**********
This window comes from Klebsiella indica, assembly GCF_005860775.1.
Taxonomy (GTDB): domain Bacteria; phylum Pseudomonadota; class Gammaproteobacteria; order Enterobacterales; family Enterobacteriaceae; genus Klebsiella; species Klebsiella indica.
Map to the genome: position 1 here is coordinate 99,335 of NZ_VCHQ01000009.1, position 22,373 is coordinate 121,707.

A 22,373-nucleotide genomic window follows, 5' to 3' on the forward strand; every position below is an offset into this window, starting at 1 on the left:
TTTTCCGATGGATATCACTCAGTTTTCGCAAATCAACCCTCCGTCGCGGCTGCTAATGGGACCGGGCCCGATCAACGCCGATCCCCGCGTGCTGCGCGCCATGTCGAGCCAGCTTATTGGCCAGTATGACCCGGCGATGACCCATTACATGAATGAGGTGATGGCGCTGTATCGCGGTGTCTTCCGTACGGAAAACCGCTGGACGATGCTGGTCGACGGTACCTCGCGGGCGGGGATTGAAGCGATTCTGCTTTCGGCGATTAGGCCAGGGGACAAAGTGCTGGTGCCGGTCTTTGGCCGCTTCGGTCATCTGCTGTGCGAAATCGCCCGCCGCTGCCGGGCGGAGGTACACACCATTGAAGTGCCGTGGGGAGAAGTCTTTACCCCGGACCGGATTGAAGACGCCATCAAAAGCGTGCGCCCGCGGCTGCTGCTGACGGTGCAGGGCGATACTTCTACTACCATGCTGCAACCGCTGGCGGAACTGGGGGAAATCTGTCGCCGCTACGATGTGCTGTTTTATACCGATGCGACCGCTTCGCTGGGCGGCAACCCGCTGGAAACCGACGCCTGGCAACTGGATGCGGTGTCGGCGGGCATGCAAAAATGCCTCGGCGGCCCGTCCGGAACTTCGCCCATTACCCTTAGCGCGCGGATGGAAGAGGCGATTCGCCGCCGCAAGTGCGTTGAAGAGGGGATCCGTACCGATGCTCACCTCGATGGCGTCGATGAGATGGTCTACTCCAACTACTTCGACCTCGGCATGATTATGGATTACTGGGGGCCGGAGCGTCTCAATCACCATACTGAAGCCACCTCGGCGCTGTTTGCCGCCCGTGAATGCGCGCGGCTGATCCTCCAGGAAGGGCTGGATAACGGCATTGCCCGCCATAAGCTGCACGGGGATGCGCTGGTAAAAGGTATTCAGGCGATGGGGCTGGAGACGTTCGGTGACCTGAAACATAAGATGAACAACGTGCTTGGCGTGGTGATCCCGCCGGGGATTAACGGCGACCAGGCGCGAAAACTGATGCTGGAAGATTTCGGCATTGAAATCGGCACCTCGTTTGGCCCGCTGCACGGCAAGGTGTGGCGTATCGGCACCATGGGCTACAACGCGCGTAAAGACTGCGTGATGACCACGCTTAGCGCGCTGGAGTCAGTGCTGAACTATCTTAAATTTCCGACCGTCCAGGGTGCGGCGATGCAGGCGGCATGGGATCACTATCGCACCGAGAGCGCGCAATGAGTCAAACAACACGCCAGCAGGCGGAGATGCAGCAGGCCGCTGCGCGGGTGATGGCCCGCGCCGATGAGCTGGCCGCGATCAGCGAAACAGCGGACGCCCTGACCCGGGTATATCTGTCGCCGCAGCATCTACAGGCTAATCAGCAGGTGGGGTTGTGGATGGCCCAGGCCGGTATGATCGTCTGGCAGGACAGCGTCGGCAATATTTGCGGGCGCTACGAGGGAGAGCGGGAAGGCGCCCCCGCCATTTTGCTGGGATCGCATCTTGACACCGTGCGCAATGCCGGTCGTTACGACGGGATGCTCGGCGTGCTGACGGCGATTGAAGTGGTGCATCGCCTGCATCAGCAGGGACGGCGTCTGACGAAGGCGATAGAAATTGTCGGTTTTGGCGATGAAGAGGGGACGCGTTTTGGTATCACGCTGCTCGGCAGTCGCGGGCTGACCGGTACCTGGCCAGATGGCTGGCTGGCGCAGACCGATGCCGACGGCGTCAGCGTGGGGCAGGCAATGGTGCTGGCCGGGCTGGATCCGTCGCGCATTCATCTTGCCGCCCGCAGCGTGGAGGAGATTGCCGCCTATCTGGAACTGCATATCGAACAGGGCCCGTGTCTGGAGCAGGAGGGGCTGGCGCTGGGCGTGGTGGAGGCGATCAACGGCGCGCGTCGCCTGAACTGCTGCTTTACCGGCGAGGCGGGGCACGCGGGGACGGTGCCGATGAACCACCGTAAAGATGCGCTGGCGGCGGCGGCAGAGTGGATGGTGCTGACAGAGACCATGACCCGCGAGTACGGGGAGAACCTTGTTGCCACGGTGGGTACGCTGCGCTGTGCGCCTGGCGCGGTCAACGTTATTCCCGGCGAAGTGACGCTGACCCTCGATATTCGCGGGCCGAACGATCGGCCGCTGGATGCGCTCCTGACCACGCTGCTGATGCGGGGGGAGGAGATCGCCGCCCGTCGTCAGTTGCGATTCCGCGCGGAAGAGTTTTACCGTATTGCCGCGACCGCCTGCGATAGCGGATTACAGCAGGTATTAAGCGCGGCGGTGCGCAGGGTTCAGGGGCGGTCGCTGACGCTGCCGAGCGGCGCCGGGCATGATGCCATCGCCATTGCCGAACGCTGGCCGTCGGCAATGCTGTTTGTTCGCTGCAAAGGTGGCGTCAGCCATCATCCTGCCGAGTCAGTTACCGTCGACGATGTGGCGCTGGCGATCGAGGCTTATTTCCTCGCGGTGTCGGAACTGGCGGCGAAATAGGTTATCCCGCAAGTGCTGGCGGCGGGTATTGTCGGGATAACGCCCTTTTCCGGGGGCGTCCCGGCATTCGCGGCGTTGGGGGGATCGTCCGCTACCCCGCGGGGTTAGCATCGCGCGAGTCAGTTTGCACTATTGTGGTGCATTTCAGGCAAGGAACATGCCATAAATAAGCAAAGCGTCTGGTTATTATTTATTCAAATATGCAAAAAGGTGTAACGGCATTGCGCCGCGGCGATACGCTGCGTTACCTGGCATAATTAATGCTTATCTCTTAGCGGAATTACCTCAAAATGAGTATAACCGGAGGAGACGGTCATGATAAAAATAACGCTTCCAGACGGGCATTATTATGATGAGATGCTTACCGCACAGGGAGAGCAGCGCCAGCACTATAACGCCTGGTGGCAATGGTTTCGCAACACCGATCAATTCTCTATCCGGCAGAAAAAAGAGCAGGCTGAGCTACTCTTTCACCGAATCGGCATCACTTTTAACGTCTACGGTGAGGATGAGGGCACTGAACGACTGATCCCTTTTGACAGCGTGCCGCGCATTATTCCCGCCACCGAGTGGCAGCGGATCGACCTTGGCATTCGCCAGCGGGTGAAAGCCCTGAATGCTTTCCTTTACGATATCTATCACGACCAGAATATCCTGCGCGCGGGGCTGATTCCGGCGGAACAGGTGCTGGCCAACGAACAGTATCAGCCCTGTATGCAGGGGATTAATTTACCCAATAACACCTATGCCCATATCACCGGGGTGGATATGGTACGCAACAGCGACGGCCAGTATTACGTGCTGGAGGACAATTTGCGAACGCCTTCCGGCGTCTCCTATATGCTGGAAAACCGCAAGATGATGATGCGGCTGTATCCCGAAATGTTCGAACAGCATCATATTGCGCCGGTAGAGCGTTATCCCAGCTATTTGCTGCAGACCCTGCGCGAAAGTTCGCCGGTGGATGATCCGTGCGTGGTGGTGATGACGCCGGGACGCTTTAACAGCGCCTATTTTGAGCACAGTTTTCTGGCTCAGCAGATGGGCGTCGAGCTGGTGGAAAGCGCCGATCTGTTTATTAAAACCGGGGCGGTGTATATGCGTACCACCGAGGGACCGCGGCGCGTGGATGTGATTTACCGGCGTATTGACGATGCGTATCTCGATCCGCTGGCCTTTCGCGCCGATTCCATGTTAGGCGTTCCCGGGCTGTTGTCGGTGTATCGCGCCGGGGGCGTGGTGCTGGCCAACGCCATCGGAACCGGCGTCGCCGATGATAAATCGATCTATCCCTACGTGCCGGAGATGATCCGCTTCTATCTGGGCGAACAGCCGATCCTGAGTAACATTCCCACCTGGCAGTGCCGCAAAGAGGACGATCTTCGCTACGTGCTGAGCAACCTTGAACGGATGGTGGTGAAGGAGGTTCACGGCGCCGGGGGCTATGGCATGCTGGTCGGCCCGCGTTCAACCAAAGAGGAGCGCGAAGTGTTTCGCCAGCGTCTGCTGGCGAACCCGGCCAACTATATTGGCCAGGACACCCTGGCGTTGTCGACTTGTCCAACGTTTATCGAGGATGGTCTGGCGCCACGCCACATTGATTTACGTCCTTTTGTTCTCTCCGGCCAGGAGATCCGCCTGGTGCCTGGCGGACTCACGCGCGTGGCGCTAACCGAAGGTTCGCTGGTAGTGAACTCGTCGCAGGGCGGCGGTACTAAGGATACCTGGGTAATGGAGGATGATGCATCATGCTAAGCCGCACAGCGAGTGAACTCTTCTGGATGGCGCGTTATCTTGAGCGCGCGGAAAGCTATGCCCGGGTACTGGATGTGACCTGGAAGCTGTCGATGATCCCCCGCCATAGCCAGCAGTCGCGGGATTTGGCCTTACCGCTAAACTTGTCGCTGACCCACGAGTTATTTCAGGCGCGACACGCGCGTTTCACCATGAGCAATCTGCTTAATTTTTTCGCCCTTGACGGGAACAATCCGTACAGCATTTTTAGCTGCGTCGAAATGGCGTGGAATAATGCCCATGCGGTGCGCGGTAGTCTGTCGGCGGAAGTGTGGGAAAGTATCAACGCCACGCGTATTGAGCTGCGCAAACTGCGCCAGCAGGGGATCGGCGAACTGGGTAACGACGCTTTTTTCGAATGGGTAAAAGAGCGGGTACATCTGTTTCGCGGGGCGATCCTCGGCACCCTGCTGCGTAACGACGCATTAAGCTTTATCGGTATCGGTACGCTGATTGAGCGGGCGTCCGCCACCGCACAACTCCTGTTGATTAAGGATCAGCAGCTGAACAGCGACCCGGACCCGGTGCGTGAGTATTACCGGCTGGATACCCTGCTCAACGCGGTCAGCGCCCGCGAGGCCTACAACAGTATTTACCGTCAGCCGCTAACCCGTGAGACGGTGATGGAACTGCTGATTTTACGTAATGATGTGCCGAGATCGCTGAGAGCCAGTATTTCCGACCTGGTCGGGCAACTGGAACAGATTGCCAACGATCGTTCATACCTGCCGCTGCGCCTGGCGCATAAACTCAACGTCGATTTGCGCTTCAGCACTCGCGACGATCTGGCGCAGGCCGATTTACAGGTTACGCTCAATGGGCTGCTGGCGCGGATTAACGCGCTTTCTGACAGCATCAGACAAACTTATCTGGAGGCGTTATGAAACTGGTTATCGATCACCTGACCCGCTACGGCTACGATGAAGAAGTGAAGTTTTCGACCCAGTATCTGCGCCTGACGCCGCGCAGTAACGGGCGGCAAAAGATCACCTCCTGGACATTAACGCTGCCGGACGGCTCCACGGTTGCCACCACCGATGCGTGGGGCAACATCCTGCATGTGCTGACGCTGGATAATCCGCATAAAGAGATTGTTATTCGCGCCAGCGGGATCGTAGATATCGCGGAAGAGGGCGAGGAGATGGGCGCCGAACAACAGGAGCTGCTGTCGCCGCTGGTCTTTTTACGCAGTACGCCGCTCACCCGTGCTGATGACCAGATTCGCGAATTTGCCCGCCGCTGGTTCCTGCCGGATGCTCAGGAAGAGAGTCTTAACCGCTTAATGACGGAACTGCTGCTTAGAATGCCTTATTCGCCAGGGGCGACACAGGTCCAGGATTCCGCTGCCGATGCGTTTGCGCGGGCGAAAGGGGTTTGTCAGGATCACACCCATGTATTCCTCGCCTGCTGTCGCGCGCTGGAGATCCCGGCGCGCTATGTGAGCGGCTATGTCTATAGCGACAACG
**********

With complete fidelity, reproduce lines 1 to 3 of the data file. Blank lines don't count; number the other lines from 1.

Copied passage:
This window comes from Klebsiella indica, assembly GCF_005860775.1.
Taxonomy (GTDB): domain Bacteria; phylum Pseudomonadota; class Gammaproteobacteria; order Enterobacterales; family Enterobacteriaceae; genus Klebsiella; species Klebsiella indica.
Map to the genome: position 1 here is coordinate 99,335 of NZ_VCHQ01000009.1, position 22,373 is coordinate 121,707.